Tuesday, August 10, 2010

Marjorie Perloff's 21st Century Modernism - Part 2

This is part 2 of a post on Marjorie Perloff’s book, 21st Century Modernism: The New Poetics. Part 1 is here. From TS Eliot and Gertrude Stein, we now move to Marcel Duchamp and Velimir Khlebnikov.

It’s difficult to do justice to Marcel Duchamp’s conceptualism in the space and time I have here, as the ideas involved are complex and not easily explained. Much better to read Perloff’s chapter on him, as she does an admirable job. I liked the illustrations of Duchamp’s work in the book – really interesting!

Duchamp asked, “Can one make works which are not works of art?” and created pieces (‘readymades’) using found objects. He often made several copies of a work. The original has usually been lost, and the small differences between each surviving work are central to Duchamp’s ideas. The ‘aura’ of an original, the artiness of an artwork, is no longer key. Difference, even tiny differences, the idea of ‘infrathin’, is central to his outlook. In addition, Duchamp pioneered the concept of ‘delay’, a deferment, so that when one looks at one of his creations, what’s important is no longer what’s immediately seen, but how it is processed in the mind. The aspect of self-expression is negated too although, given that he could take months of painstaking work to produce his works, there surely is still an element of self-expression, no matter how hard he tried to expel it. I guess this led later to more populist forms of mass-produced art, such as Andy Warhol’s baked beans etc, but it was also crucial for less populist experimental work, including poetry.

In discussing Duchamp’s work, White Box, and the questions which arise from it, Perloff states:

“...how clearly Duchamp understood what the function of poetry would be in the ‘age of reproduction’ and its seeming loss of aura. From the smallest linguistic difference (p / b), to the key deviation from a given metre or rhyme, to the synonymity which is never complete and the homonymity that produces puns, poetic language is the language that focuses on delay - a delay ordinary discourse is bent on erasing.”

Velimir Khlebnikov was interested in relationships between words, particularly at the level of sound. He wanted to:

“...find the unity of the world’s languages in general, built from units of the alphabet. A path to a universal beyondsense [zaum] language.”

Khlebnikov had, it seems to me, a hermetic approach to this task. It wasn’t so much the etymological roots of words he explored. He formed a system based on syllables. Even words which had no objective etymological connection were connected by Khlebnikov if they shared syllabic sounds. Words had content not on the basis of meaning but on how they looked and, above all, how they sounded. He made up words and related them to other real words on the basis of sound, and also made nouns verbs, adjectives adverbs etc. What a word represented in the real world didn’t matter, simply its place in the “language field” i.e. Khlebnikov’s system of connections.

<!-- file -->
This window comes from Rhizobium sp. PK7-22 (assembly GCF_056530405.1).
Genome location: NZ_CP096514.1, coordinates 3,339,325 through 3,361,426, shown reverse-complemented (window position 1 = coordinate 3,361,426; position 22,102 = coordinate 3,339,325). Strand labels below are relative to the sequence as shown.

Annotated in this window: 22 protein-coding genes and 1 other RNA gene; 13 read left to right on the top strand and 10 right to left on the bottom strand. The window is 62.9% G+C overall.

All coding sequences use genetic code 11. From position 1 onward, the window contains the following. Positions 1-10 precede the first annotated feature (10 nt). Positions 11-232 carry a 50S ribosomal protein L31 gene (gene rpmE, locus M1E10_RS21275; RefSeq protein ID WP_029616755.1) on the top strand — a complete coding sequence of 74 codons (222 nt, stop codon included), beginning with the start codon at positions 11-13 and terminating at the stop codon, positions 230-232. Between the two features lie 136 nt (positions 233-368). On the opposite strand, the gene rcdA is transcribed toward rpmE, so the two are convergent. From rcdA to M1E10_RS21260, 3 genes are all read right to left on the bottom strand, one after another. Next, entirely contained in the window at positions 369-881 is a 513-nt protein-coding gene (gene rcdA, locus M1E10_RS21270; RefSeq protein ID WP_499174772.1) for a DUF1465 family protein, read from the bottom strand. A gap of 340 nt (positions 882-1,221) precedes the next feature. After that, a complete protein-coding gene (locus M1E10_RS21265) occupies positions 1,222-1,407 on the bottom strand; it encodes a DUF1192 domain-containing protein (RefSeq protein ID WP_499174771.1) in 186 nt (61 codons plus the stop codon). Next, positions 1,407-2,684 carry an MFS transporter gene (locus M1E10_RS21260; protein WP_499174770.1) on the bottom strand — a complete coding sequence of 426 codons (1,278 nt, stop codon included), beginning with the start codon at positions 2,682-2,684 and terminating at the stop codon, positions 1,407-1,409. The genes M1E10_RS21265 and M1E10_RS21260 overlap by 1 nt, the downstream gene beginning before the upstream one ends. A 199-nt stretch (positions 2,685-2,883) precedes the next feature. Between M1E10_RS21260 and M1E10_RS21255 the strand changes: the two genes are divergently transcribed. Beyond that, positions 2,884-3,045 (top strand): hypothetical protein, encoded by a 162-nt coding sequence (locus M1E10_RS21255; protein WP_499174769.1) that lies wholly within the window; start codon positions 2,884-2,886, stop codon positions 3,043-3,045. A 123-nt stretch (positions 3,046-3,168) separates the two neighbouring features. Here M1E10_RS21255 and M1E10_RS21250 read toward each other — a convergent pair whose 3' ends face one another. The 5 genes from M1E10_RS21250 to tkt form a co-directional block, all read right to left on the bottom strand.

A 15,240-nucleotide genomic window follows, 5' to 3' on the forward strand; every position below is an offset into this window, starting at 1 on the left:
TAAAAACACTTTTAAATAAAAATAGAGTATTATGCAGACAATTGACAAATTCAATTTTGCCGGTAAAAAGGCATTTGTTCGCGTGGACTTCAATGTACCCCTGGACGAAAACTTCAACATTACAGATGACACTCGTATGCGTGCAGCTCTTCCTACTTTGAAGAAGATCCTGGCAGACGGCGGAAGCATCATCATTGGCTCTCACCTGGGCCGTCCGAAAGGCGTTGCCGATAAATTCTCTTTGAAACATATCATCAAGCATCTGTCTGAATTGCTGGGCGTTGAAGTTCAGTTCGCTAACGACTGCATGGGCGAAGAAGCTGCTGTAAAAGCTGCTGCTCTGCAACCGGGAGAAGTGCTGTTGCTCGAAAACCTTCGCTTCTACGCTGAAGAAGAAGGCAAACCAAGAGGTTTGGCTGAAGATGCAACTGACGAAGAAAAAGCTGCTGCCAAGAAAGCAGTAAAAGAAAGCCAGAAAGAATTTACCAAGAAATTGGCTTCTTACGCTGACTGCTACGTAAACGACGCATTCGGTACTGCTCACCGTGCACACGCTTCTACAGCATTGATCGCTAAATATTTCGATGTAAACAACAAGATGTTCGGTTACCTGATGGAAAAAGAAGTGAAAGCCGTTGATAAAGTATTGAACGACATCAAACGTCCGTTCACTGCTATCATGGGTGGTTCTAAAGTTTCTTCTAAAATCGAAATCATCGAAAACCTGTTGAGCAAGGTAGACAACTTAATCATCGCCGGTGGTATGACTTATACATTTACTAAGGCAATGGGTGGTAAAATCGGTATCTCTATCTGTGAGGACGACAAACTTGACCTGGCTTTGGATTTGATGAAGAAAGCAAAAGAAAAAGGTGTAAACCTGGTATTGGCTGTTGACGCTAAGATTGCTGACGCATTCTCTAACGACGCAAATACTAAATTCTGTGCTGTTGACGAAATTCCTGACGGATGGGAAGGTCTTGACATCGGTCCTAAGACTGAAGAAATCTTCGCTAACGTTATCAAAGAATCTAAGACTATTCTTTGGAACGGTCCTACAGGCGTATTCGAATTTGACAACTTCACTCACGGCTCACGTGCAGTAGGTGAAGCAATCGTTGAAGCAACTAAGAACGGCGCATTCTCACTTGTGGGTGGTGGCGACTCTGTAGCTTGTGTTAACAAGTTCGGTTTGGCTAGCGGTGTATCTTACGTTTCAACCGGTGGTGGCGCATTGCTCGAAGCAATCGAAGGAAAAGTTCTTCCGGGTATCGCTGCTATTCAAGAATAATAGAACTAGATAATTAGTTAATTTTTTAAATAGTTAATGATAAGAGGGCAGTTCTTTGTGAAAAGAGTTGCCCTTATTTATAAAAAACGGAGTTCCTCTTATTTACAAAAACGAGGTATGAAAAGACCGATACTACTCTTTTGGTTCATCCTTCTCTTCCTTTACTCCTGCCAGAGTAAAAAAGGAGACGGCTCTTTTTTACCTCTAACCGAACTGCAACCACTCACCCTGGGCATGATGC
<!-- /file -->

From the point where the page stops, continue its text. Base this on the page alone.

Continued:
His contribution to ‘sound poetry’ is clearly immense, and his experiments are fascinating. What I also found fascinating were other poems, written in a period of turmoil and famine (Khlebnikov later died from malnutrition). These poems were much more straightforward. ‘Russia and Me’ is comic satire – here are the first few lines:

Russia has granted freedom to thousands and thousands.
It really was a terrific thing to do,
People will never forget it.

His poems on the suffering during the famine are graphic and chilling, entirely lacking in self-pity (an excerpt from ‘Hunger’):

Women and children wander the woods,
gathering leaves from the birch trees
for soup: birch borscht, birch-bouillon.

He had two sides to him. On the one hand, the concept of zaum, a poetry driven by theory, which has been influential on many experimental poets today. On the other hand, a poetry driven from necessity. Perloff says of it:

“...Khlebnikov’s late poetry, threatened as it was by material and psychological constraints, dispenses with all theories as to what poetry should be.”

Both sides of him are important, I think.

Perloff’s book closes with a chapter on how the four central modernists – Eliot, Stein, Duchamp and Khlebnikov – have influenced poets writing today, an influence that is still playing itself out, of course – consciously or unconsciously – in the work of many interesting poets in the 21st century.

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